A new species of ancient giant penguin measuring 1.6 meters (5.2 feet) tall has been identified from fossils found in North Canterbury, New Zealand. Dating back to the Paleocene Epoch between 66 and 56 million years ago, Crossvallia waiparensis joins the ranks of other regional megafauna – such as the world’s largest parrot, giant burrowing bat, and the moa – as the oldest known and one of the largest penguins to ever roam the planet.
Publishing their findings in Alcheringa: An Australasian Journal of Palaeontology, researchers analyzed fossils discovered in marine deposits at the Waipara Greensand Site. Four other species of giant ancient penguins have been discovered here, with the first recovery being more than 30 years ago, making the site significant for understanding the evolution of penguins over tens of millions of years.
"The fossils discovered there have made our understanding of penguin evolution a whole lot clearer," said study co-author Gerald Mayr, from the Senckenberg Natural History Museum, in a statement. "There's more to come, too – more fossils which we think represent new species are still awaiting description."
Altogether, five species of giant penguins of varying sizes have been reported from Waipara Greensand, with even more to come.
An analysis of the bones suggests that C. waiparensis is most closely related to Crossvallia unienwillia, another giant species that lived during this time whose partial skeleton was uncovered in Antarctica in 2000. Both birds had unique feet that suggest swimming played a much larger role in their lives than those of modern penguins. Either that or they hadn’t yet adapted to standing upright like the waddling birds we know today. Together, the two help scientists bridge gaps in understanding evolutionary lineages of ancient species, particularly in relation to those from New Zealand and its icy neighbor to the south.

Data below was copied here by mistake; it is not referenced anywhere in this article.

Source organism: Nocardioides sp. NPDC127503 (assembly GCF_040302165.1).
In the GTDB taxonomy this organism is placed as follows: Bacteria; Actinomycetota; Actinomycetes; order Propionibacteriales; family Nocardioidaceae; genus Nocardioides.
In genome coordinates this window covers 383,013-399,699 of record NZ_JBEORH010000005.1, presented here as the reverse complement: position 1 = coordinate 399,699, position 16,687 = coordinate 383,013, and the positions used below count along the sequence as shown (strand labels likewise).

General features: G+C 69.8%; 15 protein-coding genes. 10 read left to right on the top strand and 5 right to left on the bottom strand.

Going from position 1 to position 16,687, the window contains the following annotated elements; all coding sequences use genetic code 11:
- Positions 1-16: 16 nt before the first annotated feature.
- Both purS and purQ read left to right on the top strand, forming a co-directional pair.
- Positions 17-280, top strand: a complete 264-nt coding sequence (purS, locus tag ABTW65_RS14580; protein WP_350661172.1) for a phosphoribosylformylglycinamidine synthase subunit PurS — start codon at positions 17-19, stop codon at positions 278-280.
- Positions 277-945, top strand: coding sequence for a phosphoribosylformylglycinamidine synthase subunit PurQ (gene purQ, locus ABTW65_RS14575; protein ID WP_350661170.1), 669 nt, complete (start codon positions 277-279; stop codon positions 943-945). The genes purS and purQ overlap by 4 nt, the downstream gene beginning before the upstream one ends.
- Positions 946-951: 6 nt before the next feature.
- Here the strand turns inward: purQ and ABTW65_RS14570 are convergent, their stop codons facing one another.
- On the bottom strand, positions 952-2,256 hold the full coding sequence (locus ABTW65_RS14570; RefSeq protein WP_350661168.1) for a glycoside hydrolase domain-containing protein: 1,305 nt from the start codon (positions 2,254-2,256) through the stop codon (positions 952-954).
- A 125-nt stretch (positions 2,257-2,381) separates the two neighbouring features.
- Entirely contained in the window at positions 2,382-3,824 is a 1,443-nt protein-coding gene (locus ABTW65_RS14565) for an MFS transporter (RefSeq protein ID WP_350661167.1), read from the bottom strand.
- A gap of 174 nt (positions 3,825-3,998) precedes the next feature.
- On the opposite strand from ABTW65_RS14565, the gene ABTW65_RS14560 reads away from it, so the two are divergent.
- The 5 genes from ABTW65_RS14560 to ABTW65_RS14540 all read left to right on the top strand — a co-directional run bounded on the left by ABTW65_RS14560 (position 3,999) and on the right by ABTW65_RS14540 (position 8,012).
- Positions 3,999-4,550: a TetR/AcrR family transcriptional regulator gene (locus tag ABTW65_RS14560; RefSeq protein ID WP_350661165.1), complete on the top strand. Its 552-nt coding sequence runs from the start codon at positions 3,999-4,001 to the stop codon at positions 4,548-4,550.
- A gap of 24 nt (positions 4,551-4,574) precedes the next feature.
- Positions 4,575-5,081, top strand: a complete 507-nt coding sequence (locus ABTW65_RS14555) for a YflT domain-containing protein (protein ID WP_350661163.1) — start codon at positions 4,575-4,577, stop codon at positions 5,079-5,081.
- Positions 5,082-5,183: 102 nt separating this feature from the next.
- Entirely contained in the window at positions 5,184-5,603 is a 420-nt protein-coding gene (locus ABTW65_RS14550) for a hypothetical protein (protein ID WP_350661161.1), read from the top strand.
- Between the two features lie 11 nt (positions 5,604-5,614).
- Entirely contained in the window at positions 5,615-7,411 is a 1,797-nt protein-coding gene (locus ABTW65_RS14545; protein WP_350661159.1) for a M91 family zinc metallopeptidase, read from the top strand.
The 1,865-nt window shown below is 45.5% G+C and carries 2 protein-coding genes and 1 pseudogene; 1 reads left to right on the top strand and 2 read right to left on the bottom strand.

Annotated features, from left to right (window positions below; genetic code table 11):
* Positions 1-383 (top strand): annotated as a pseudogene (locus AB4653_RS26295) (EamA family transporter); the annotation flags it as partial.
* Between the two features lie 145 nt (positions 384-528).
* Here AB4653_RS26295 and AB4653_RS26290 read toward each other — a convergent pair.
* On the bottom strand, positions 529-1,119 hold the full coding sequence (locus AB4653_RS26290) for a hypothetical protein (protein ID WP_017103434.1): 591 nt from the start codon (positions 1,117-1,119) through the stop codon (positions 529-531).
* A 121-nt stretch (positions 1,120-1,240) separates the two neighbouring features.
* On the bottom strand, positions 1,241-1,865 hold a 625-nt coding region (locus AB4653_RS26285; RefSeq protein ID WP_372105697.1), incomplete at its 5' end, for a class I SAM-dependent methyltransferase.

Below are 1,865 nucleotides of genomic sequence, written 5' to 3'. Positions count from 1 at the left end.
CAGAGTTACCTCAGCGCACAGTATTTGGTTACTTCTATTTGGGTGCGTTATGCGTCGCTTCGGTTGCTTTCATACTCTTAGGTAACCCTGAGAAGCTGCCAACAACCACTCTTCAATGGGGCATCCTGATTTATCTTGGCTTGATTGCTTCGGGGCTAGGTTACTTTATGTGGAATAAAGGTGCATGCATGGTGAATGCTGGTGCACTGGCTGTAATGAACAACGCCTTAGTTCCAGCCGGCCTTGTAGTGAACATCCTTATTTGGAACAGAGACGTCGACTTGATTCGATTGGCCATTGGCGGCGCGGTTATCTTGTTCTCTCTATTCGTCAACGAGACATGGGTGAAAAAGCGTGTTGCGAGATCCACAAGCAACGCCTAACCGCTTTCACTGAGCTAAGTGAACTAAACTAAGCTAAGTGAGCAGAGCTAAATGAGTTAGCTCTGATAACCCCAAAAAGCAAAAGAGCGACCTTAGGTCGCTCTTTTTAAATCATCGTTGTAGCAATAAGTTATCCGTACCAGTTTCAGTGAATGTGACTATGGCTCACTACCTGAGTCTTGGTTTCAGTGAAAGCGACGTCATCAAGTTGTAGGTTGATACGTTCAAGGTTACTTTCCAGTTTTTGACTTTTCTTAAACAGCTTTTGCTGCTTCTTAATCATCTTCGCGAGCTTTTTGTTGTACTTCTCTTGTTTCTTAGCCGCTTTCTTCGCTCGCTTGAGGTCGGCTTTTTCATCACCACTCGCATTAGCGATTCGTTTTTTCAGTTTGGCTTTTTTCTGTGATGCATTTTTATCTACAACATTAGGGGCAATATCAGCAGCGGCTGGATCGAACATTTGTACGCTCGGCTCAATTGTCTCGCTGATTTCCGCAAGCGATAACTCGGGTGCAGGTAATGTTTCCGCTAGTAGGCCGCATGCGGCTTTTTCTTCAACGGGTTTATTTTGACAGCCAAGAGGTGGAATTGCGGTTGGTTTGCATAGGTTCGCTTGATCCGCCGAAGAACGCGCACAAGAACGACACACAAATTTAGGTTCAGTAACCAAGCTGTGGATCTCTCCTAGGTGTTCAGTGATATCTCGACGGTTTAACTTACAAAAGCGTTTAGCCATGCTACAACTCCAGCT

"When the Crossvallia species were alive, New Zealand and Antarctica were very different from today – Antarctica was covered in forest and both had much warmer climates,” said study author Paul Scofield, a Canterbury Museum curator.
Because penguins from different regions exhibit different sizes, the researchers write that segregation and competition at breeding sites likely played a role in their evolution and giant-sized adaptations. But there weren’t many species of giant penguins at the time, suggesting that competition with other marine mammals likely drove the giant penguin to extinction.
The remains of C. waiparensis will be displayed in an exhibit later this year at the Canterbury Museum in New Zealand.